Extroskeleton

By Shamus
on Aug 9, 2006
Filed under:
Nerd Culture

There are lots of little memes floating around (is it okay to call them mini-memes?) that are collections of various short-answer personal questions. Inqueries into such erudite subjects such as, “what flavor of ice cream is the sexiest?” or “which Beatles song would you choose to have played at your funeral?”. Such queries are usually posed because of the fun in coming up with an answer, not (I’m assuming) because of any genuine curiosity on the part of the asker. MySpace is a hotbed of such things, where users fire numbered salvos of questions at one another as a cheap approximation of conversing. Not that this thing is a rarity outside of MySpace: You can find these question lists all over Blogistan, as it were.


But this one caught my eye: Dinner party-10 guests (living or dead, but real) you most want to invite? This is clearly propaganda from the extrovert lobby, who want to push their extremist extroverted way of life onto Decent Americans. The question itself is clearly extronormitive. If that sounds hyperbolic to you, then perhaps you should consider the possibility that you are an extremist!

I kid. I know that introverts are, in fact, the minority. For those of you who are more normal I can explain it this way: A vampire might bite down on my neck and suck until all he got was marrow, and I would still find the experience less draining than a dinner party for ten. Ten people at my house – even if my house were a good bit larger than it is now – would feel like being smothered by a very charming and conversational pillow for the evening. It would deplete whatever energies I use for interacting with others and it would take me days to fully recuperate. Days of sitting in my office, alone, avoiding the telephone and answering (verbal) questions with grunts and nods.

Thankfully, most people are not wired this way. Some people actually get antsy if they are left alone too long. If circumstances deprive them of the chance to make conversation, they become restless. The reservoir builds up pressure until someone comes along to release it by talking about the weather, American Idol, their health, or whatever else springs to mind in that moment of opportunity. My mother-in-law is this way. (Contrary to tradition, I actually get along well with my mother in law. She’s a very loveable woman and I’m quite fond of her.) Her reservoir is always full. I’ve never known her to shy from a conversation with anyone, at any time. If someone found themselves thrown from an airplane without a parachute and they were to encounter her during the descent, I have no doubt that the rushing air and imminent doom would not at all discourage her from striking up a conversation to pass the time on the way down.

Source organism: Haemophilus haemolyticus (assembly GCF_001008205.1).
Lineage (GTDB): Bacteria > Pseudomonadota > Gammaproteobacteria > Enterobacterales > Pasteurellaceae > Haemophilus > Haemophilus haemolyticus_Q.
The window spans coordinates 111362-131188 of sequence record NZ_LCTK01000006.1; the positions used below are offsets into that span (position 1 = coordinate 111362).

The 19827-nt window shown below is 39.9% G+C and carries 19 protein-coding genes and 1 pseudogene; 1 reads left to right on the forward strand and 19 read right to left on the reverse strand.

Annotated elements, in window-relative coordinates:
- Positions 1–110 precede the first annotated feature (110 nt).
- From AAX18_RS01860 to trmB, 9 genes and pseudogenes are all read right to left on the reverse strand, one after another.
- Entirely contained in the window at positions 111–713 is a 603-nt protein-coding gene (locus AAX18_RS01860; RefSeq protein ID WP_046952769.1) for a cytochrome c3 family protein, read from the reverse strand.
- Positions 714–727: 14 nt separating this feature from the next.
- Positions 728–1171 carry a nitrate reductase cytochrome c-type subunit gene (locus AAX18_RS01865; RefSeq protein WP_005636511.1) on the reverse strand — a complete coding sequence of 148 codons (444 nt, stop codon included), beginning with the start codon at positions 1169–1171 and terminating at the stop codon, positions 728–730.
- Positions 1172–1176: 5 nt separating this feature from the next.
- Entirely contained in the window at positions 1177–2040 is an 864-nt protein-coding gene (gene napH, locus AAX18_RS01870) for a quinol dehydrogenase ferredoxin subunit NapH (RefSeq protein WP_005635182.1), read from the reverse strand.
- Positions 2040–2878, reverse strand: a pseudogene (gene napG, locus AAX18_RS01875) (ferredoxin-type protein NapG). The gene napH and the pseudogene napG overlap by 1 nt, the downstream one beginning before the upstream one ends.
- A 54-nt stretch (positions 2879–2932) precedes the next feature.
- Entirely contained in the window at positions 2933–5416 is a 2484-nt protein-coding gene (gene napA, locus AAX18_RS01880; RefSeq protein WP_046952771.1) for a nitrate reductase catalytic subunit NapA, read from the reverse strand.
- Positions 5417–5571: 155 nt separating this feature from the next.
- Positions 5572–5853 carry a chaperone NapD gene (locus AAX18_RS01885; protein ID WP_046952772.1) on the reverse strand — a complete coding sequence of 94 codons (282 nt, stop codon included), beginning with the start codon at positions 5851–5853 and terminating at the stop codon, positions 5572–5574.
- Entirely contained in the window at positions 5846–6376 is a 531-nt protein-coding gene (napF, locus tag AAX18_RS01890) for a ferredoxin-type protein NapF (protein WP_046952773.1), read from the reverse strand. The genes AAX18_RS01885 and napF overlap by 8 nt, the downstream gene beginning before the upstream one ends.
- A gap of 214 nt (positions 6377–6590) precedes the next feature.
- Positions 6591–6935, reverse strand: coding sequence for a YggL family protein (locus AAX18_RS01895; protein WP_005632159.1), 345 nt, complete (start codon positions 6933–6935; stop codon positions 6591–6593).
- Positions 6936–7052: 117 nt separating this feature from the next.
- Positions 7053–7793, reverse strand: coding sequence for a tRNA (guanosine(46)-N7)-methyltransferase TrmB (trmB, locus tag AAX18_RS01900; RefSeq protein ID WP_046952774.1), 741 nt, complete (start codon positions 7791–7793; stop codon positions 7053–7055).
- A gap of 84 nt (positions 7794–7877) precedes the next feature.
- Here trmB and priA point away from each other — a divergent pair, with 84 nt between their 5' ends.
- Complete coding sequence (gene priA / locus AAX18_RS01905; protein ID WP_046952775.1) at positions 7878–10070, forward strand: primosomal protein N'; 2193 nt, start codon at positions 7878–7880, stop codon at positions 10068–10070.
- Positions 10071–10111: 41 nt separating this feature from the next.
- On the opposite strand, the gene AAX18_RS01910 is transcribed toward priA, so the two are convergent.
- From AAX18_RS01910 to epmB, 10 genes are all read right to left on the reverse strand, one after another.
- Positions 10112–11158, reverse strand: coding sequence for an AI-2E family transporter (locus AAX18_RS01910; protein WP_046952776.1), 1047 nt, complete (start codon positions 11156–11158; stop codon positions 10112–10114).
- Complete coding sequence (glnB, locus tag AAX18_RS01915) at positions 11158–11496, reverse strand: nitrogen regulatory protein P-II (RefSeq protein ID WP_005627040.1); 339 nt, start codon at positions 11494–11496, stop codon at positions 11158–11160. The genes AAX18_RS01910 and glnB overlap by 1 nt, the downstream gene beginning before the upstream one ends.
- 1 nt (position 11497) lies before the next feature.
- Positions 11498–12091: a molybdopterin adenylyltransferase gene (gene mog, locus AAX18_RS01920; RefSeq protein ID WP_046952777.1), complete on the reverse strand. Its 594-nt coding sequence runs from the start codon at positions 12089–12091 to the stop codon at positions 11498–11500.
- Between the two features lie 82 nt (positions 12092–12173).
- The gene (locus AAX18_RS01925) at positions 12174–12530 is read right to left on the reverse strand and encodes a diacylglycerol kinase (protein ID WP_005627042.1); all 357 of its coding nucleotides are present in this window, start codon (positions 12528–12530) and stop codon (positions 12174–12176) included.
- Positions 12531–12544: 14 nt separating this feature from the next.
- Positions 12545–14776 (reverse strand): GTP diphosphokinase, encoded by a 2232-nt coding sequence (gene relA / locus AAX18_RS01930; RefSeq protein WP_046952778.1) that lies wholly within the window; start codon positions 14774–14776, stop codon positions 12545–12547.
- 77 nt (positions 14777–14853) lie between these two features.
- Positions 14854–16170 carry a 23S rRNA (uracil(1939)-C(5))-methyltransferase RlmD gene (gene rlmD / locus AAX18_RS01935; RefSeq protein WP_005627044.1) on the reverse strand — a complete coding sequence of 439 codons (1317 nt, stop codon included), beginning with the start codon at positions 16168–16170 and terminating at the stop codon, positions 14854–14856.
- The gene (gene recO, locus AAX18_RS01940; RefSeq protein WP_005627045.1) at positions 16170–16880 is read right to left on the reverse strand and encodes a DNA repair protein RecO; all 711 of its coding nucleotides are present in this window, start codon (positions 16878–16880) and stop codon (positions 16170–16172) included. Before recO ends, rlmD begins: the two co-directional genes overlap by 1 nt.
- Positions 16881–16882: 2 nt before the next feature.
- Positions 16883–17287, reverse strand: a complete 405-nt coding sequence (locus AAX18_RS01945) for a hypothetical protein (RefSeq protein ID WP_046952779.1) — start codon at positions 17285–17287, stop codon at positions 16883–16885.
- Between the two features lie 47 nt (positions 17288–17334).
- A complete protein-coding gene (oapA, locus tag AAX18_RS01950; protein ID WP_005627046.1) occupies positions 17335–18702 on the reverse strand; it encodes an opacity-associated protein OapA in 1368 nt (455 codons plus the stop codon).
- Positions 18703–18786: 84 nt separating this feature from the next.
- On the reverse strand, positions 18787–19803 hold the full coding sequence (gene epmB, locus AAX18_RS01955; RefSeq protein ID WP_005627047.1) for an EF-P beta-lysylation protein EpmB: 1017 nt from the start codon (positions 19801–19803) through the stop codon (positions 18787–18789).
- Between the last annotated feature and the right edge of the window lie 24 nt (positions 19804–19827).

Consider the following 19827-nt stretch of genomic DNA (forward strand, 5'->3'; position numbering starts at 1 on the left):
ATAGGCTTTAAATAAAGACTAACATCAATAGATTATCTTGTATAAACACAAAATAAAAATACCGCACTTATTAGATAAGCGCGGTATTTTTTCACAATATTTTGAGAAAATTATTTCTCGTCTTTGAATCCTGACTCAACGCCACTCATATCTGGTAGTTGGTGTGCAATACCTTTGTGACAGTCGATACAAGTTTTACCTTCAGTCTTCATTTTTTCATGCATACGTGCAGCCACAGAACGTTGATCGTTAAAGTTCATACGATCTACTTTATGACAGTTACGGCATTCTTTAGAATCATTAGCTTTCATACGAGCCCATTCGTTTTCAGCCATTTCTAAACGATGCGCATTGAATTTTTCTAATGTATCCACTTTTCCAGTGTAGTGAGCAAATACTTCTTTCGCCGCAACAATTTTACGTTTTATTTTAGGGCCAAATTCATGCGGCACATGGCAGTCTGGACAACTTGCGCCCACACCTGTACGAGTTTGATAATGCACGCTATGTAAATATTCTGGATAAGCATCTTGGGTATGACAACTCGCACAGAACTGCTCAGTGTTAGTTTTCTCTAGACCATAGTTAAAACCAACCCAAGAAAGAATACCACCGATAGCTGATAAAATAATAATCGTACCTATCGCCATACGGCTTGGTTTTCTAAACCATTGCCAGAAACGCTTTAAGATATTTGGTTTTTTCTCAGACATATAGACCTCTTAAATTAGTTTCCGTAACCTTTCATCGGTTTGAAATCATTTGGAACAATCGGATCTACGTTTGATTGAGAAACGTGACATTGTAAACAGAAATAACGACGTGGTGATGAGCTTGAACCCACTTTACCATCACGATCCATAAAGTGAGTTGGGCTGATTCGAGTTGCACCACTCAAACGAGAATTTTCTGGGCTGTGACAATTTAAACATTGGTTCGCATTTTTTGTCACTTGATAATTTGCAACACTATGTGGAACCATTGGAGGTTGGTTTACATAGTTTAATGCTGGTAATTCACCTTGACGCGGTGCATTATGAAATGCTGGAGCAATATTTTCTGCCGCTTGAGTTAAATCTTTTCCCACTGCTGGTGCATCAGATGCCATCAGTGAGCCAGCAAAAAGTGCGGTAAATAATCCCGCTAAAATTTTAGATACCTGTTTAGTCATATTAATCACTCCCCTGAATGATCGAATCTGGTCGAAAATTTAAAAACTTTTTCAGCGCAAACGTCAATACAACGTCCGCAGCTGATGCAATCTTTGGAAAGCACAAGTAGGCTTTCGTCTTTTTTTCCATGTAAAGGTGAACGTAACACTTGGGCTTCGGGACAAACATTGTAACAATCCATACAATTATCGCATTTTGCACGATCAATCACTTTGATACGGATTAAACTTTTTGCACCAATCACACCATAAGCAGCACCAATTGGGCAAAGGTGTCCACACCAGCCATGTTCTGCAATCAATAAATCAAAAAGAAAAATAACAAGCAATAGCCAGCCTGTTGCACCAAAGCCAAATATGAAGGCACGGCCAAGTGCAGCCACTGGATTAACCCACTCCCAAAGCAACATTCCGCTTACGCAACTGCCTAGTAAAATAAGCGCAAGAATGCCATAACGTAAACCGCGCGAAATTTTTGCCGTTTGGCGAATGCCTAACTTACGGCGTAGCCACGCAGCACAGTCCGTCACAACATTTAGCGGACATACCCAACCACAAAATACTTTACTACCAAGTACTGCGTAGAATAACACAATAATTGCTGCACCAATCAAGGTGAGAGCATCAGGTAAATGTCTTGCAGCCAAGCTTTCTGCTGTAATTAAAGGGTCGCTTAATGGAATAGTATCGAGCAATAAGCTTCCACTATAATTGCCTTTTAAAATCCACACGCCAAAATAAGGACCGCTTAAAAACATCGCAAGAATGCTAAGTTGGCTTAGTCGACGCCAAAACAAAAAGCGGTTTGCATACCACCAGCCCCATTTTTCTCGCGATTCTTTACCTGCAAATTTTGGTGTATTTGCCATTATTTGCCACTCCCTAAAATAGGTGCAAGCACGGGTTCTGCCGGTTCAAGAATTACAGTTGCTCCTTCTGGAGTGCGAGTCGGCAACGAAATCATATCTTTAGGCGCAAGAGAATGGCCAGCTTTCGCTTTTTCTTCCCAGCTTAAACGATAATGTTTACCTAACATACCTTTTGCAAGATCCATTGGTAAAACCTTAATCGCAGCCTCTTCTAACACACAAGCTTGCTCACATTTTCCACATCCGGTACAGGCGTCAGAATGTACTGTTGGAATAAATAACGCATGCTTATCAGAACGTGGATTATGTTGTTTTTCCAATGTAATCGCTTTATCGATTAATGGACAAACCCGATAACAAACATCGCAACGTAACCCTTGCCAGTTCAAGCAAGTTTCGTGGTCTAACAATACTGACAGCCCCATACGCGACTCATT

On the other hand: I could be sequestered in the mountains, never speaking to another living soul for months and not feel at all deprived. If, after weeks of seclusion the phone were to suddenly ring, I would still react with a heavy sigh. Oh geeze. What now? Can’t a man get a little privacy?

If I could invite any ten people living or dead to come to a dinner party, I’d make a list of people. I’d write a few of the invitations, and then I’d put it off. I’d stuff them in a drawer and feel guilty whenever I thought about them. Finally I’d mail one of them out, the guest would come, and I would have a fine time with that one guest.

I suppose I’d invite C. S. Lewis. Tolkien might be another good choice, but from reading his collected letters I’m guessing he was a bit abrasive, and most likely as introverted as I am. He probably wouldn’t come, and if he did he might be annoyed if I made him talk about Lord of The Rings all night. Yeah, I’m sure that never got old.

If my guest could not be summoned from the annals of the dead, then I suppose I’d pick Neal Stephenson.

Enjoyed this post? Please share!


9Nine comments.

From the Archives:

  1. MOM says:

    You should invite Dave. No pressure for conversation and if the phone rings the two of you can groan in unison, which shiould fulfill any your comraderie needs for quite a while.